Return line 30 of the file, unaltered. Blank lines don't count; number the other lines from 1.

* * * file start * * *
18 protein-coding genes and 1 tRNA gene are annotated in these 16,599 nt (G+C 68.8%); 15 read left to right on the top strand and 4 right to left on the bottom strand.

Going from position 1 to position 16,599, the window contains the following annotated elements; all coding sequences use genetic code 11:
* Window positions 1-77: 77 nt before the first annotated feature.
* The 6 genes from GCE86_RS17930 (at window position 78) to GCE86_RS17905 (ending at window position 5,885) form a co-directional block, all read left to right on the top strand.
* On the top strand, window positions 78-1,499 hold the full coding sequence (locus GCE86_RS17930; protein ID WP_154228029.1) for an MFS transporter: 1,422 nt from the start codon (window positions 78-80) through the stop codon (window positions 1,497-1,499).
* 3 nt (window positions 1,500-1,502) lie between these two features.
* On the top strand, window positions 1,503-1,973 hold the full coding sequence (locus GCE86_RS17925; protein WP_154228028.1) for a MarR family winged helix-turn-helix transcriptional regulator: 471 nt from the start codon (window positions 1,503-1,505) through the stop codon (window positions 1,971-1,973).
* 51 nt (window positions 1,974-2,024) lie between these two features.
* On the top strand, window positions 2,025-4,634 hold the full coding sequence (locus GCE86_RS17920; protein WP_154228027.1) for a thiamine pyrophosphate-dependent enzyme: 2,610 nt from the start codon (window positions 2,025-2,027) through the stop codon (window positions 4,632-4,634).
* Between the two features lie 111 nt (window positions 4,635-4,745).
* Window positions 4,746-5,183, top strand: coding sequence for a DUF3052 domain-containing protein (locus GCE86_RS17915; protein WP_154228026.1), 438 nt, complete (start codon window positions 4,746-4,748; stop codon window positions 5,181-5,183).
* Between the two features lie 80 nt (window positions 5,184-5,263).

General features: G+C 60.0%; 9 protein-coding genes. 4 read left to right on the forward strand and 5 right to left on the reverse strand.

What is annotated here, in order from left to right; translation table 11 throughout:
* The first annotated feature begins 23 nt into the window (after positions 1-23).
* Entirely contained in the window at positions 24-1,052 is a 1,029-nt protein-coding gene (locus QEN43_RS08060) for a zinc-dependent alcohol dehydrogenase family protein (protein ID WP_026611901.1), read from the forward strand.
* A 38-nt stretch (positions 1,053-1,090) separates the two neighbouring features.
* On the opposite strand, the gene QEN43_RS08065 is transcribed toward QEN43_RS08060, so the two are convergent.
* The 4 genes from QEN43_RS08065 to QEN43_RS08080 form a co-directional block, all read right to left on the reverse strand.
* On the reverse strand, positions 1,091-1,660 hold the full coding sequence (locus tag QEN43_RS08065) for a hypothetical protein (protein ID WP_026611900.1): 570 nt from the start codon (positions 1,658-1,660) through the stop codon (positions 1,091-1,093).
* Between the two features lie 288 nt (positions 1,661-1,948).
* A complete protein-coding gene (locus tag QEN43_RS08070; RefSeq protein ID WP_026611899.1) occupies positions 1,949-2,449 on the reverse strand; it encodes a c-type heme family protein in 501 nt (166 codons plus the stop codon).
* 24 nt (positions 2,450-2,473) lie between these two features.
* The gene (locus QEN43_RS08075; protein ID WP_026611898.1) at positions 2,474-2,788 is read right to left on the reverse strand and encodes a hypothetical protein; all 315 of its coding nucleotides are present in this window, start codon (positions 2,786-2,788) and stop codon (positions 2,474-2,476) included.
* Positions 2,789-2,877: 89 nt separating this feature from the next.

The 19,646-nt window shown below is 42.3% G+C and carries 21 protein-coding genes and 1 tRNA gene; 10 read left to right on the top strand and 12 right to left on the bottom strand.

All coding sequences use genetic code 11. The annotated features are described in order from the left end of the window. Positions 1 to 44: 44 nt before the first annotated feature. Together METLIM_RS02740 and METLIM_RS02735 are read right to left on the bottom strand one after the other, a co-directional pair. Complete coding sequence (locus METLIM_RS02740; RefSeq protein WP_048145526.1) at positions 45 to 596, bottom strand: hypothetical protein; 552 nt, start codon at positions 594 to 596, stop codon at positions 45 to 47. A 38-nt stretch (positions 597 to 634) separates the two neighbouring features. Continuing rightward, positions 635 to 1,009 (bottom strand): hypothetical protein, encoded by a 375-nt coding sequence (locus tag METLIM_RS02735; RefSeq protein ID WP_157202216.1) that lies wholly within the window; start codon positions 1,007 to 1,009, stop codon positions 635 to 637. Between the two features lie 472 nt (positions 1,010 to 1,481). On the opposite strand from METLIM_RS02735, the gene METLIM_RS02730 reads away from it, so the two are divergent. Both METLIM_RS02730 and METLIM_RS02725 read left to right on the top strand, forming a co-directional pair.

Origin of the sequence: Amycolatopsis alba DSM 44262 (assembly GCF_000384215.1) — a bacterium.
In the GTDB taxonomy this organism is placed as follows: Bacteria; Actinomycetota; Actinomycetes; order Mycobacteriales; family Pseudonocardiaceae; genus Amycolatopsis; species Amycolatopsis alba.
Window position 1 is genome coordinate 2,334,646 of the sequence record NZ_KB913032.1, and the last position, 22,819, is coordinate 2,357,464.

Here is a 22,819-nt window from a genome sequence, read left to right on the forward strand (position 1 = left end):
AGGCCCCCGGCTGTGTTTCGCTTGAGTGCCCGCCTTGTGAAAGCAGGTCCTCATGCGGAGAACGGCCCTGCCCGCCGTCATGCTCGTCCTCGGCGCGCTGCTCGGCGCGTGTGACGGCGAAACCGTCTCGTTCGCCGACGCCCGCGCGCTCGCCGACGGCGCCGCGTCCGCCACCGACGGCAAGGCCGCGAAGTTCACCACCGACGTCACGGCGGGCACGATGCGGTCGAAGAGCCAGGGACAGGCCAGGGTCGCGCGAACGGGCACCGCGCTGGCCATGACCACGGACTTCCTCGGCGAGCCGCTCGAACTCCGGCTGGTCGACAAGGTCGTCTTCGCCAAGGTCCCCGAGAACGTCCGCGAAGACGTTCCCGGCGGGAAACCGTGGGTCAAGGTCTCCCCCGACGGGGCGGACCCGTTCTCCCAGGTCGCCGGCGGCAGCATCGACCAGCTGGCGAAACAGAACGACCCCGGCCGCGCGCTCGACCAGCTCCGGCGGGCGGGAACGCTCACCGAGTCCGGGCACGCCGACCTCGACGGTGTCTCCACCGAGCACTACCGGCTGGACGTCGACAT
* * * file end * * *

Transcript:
Window position 1 is genome coordinate 2,334,646 of the sequence record NZ_KB913032.1, and the last position, 22,819, is coordinate 2,357,464.